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[NORTHERN CAPE, South Africa] A group of South African hunter-gatherers is to receive six per cent of all royalties granted to South Africa's leading research organisation from a potential anti-obesity drug derived from the local hoodia plant.

Under the deal, the South African Council for Scientific and Industrial Research (CSIR) will also pay the San community eight per cent of all milestone payments received from Phytopharm, its UK-based licencee for the drug. The money will be used for the "general upliftment, development and training of the San community".

The income will be paid to a "San Hoodia Benefit Sharing Trust", made up of a nonvoting observer appointed by South Africa’s Department of Science and Technology, a CSIR representative, and three representatives appointed by the San Council.

The trust will also include three representatives appointed by the Working Group of Indigenous Minorities in Southern Africa (Wimsa), an organisation that advocates and lobbies for San rights; as well as a member of Wimsa and a professional appointed by the San Council.

The milestone payments to the San are expected to amount to between US$1 million and US$1.5 million over the next four years, with the first payment of about US$32,000 backdated to March 2002. The San will only receive royalty payments once the drug goes to market, which is not expected before 2008.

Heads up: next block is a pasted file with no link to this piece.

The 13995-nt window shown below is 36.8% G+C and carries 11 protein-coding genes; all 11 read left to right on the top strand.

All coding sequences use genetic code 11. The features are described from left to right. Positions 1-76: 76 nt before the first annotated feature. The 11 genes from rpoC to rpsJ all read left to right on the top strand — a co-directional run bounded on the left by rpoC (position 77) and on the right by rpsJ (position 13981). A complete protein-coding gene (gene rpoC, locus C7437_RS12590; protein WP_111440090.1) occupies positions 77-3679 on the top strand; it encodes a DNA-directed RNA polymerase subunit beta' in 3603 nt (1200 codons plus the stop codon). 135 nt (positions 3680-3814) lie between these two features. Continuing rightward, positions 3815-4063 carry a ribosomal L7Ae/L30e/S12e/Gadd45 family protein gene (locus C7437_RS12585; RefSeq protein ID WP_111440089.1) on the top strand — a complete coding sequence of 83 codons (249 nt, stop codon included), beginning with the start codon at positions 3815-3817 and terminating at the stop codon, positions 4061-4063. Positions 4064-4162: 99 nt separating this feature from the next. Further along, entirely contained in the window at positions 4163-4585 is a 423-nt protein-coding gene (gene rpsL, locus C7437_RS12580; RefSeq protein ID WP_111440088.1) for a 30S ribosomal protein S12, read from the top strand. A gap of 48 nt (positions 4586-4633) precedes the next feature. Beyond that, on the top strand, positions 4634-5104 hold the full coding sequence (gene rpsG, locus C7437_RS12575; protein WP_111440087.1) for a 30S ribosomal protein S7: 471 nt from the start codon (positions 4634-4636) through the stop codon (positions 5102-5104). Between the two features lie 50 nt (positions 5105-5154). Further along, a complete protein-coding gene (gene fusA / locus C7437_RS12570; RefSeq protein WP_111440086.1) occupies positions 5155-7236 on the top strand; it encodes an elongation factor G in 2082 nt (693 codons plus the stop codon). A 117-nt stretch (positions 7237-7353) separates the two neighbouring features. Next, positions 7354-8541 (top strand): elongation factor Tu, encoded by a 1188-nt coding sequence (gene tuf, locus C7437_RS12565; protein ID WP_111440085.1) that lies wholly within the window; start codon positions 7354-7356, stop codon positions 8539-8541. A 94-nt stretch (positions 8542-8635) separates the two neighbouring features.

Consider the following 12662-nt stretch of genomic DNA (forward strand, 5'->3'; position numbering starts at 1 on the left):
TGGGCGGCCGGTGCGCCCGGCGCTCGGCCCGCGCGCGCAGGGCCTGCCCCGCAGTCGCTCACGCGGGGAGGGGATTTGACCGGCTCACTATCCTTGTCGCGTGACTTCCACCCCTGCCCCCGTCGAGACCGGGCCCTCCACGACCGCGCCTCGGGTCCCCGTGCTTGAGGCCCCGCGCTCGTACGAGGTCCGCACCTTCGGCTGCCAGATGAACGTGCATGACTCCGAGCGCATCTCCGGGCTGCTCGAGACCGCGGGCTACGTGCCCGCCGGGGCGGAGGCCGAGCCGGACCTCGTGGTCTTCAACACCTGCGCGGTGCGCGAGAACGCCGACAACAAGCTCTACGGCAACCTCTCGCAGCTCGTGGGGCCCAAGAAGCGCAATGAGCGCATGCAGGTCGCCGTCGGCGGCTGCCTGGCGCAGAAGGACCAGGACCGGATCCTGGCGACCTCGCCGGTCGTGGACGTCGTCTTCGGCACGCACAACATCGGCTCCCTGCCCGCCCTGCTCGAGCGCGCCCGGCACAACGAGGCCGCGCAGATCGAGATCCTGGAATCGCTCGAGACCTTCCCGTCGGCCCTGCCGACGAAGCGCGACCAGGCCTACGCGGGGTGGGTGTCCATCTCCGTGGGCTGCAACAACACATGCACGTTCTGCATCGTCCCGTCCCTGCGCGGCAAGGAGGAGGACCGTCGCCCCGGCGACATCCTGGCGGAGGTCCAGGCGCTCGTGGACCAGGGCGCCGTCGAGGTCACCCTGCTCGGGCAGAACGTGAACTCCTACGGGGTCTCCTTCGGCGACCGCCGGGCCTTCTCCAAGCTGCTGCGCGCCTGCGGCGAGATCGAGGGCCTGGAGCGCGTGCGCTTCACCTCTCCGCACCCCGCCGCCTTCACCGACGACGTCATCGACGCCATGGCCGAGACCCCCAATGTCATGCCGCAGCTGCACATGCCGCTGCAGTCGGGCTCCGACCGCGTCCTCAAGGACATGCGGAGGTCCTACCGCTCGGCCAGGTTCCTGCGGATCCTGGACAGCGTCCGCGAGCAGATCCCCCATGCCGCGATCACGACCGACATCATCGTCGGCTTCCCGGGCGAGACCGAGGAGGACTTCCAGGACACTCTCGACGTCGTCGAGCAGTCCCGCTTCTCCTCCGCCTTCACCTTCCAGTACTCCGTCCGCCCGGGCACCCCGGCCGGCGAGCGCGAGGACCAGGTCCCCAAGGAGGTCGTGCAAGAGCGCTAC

The release of the details of the agreement represents the end a controversy that erupted two years ago when it emerged that CSIR scientists had isolated and patented the active ingredient in the hoodia plant, which the San people have used for centuries to stave off hunger and thirst.

CSIR sold the development rights for the active ingredient of the appetite-suppressing hoodia plant, known as p57, to Phytopharm, which in turn sold the rights to Pfizer. At the time, it was unclear how — if at all — the San people would benefit from the CSIR's dealings with pharmaceutical companies.

Earlier this year, it was announced that a deal between the CSIR and the San had been struck (see African tribe seals benefit-sharing deal.) but it was not revealed exactly how the royalties would be split.

Petro Terblanche, head of the CSIR's Biochemtek division, emphasises that the anti-obesity drug is still in clinical trials, and that although results so far are promising, its commercial success is not guaranteed.

If Pfizer decides to base the drug on extracts from a botanical source, the required hoodia will be cultivated in South Africa, she says.